'How pleasant it is to spend an evening in this way! I declare that after all there is no enjoyment like reading! How much sooner one tires of any thing than of a book! — When I have a house of my own, I shall be miserable if I have not an excellent library.' No one made any reply. She then yawned again, threw aside her book, and cast her eyes round the room in quest of some amusement. — from Pride and Prejudice, by Jane Austen (1775-1817)
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May 18, 2017

Town, country


{Spoiler alert! -- but I know I'll have forgotten, long before we get there. :) }
Reading Trollope's two great series of novels, one set largely in town, the other in the country, it is manifest that the folks of the Barsetshire chronicles are less hard, old and calculating than those we meet in London, in the company of the Pallisers. ...  SirAlured Wharton may be a baronet, but one 'not pretending to the luxury of a season in London, for which his modest three or four thousand a year did not suffice.' Trollope adds, 'Once a year, he came up to London for a week, to see his lawyers, and get measured for a coat, and go to the dentist.' Why venture into the city more? In The Prime Minister, every fashionable street is populated by those whose very names are meant to suggest their venality and dissolution:  Sir Damask and Lady Monogram, Mr/ Hartlepod, Lord Mongrober, the Marguise of Mount Fidgett. ('Now the late Marquis had been, as was the custom with the Fichy Fidgett, a man of pleasures. If the truth may be spoken openly, it should be admitted that he had been a man of sin.') These are manifestly not nice people, and predictably, when his daughter is enmeshed in an unacceptable love affair, the upright Mr. Wharton's first thought is that he 'must take her away from London.'  A reader knows at the finale of the novel that Emily Wharton is finally safe because she will spend the rest of her life with the good folks of Herefordshire, of whom her first husband, sophisticated and dishonest, had been so dismissive.
from Imagined London, by Anna Quindlen

I just finished Imagined London, after 1) being reminded about it by Darlene; (2) borrowing it from the library, in hardcover; (3) borrowing it from the library, for my Kindle, because the hardcover was due back before I read it; (4) deciding that I wanted a copy for my very own, in hardcover if possible, and ... sigh, hangs head ... (5) going on Amazon to look for it.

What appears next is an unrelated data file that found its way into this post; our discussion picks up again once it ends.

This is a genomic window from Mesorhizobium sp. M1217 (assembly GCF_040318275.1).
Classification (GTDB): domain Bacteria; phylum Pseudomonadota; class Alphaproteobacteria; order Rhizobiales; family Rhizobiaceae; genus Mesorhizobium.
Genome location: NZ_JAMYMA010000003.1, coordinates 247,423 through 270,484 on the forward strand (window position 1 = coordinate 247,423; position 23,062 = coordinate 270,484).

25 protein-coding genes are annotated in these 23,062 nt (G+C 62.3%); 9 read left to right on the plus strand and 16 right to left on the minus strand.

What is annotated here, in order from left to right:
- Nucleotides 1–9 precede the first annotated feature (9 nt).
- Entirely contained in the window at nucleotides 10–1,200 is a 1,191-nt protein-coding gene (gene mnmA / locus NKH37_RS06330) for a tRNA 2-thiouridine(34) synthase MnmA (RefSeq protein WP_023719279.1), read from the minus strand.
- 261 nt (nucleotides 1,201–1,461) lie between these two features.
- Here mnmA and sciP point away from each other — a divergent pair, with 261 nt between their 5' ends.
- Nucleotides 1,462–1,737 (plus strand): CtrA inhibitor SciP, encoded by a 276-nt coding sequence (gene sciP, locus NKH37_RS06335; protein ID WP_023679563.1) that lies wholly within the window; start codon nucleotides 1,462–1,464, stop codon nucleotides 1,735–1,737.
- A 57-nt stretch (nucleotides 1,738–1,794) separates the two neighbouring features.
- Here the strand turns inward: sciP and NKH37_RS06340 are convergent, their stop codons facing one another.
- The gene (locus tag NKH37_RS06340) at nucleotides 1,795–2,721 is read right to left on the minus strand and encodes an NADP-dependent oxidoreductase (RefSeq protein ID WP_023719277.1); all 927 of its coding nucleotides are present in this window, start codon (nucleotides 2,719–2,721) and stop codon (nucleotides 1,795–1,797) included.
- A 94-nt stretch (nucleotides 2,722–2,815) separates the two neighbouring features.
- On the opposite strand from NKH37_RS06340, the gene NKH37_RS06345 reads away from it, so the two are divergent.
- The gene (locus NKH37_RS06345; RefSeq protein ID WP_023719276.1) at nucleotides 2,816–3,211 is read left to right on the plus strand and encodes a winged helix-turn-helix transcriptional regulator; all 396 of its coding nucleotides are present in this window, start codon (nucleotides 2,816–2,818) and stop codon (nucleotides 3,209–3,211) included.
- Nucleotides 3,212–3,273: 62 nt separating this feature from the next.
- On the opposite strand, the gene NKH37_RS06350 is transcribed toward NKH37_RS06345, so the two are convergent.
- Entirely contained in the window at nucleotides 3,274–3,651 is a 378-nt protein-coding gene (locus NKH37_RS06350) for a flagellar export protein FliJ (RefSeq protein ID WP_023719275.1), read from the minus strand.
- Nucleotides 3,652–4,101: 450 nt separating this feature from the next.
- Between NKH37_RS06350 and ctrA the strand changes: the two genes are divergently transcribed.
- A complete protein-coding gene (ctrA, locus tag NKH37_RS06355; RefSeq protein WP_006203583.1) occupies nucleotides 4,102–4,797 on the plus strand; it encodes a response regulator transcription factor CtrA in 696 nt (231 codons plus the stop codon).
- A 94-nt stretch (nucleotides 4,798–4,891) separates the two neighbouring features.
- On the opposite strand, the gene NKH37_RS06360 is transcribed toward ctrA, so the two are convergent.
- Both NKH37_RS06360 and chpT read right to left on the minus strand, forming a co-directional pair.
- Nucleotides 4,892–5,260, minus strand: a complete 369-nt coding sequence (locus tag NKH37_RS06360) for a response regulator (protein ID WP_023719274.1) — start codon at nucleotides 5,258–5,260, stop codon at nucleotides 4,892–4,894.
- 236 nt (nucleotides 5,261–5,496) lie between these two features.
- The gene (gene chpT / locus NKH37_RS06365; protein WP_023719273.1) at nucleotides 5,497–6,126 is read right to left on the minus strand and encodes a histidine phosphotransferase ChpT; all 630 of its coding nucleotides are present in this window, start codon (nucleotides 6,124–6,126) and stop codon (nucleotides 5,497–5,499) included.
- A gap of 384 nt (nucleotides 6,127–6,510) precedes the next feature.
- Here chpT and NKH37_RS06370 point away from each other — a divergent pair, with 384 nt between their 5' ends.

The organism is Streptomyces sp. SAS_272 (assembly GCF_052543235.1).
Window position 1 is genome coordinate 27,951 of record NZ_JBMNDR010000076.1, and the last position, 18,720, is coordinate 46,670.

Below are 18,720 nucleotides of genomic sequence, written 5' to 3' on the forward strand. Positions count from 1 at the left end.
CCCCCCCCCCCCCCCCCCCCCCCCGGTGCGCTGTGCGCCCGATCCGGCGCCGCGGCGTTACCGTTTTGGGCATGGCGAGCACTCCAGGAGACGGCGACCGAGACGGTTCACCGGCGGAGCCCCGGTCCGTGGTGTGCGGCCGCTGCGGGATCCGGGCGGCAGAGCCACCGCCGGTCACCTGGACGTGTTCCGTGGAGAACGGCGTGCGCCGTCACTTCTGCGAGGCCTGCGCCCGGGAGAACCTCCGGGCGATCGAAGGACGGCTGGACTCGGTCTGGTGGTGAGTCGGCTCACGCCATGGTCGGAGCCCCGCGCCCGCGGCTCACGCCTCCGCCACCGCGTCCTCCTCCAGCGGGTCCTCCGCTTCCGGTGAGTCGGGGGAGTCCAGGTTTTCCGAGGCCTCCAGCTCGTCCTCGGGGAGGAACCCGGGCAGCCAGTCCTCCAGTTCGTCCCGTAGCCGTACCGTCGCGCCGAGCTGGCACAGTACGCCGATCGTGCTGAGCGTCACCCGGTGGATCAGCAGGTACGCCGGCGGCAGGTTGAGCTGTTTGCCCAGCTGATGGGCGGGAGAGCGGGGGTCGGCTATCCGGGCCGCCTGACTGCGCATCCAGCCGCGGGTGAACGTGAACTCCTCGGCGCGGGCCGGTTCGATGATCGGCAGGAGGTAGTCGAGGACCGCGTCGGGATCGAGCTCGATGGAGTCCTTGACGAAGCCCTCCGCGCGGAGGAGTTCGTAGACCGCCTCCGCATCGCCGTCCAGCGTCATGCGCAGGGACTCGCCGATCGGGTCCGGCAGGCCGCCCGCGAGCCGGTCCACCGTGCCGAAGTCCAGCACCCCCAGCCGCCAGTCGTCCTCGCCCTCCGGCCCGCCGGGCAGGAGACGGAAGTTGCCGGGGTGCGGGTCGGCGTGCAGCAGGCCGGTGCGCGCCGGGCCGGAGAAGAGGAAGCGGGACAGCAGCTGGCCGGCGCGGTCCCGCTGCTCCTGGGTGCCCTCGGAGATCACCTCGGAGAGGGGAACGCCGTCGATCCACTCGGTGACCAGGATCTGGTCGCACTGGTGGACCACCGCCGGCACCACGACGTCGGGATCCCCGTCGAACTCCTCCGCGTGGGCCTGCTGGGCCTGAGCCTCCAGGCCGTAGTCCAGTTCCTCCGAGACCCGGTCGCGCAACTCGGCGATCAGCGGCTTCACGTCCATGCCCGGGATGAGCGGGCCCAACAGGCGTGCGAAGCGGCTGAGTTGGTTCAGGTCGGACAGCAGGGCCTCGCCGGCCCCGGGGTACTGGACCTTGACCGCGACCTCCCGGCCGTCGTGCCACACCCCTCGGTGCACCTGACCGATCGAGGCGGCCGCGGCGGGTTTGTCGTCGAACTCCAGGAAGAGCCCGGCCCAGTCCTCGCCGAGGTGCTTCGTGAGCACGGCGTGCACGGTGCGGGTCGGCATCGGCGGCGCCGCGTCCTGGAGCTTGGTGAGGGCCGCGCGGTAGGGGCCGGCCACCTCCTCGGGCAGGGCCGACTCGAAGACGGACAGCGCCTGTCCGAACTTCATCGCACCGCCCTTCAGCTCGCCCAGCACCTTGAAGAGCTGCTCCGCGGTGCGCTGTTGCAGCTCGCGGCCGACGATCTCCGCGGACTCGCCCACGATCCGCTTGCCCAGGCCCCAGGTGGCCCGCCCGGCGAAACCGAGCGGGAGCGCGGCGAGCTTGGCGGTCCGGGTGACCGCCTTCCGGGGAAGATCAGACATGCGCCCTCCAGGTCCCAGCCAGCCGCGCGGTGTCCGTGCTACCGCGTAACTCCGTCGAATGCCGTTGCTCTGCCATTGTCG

{Although it would have been more suprising if I hadn't bought it.} In any event, it was wonderful, and worth the wait, and has given me a list of books to look forward to. JoAnn and I have only gotten to the first Palliser novel (The Prime Minister is the fifth), but we (and you, if you'd like) will be starting again soon, next month we think. 


Imagined London:  a tour of the world's greatest fictional city, by Anna Qindlen
National Geographic, 2004
Borrowed from the library, and so on


May 15, 2017

There Is No Good Card for This



I don't have a lot of patience with self-help books, usually -- and I might not admit it if I read one -- but this one drew me in after I heard this interview with the authors on NPR.  One of them is a breast cancer survivor who started a new line of non-traditional greeting cards (like this one) ...


...all of which are making me smile right now. :)  Her co-author runs empathy workshops (and offers ideas about exercises you can do, yourself or with friends).

The general idea is that none of us are very good at saying the right thing, and there are very simple things we can do -- like listening more than talking, or waiting (I liked this one!) a full three seconds before responding to something a friend in difficulty has said.  What I liked about this book, most, is that it's down-to-earth and very reassuring -- and it has resonance both for people who are trying to offer comfort and for people who might be needing it. Aren't we all, sometimes, both?

I ended up listening to the audiobook, because that's how it came in first from the library -- it's not very long, and this was a great way to read it; the narrator, XE Sands, has  the perfect style for it -- but apparently it has lovely visuals (as you  might guess from its origins) so I'm going in search of the print version.  



There is no good card for this:  what to say and do when life is scary, awful, and unfair to people you love, by Kelsey Crowe, Ph.D. and Emily McDowell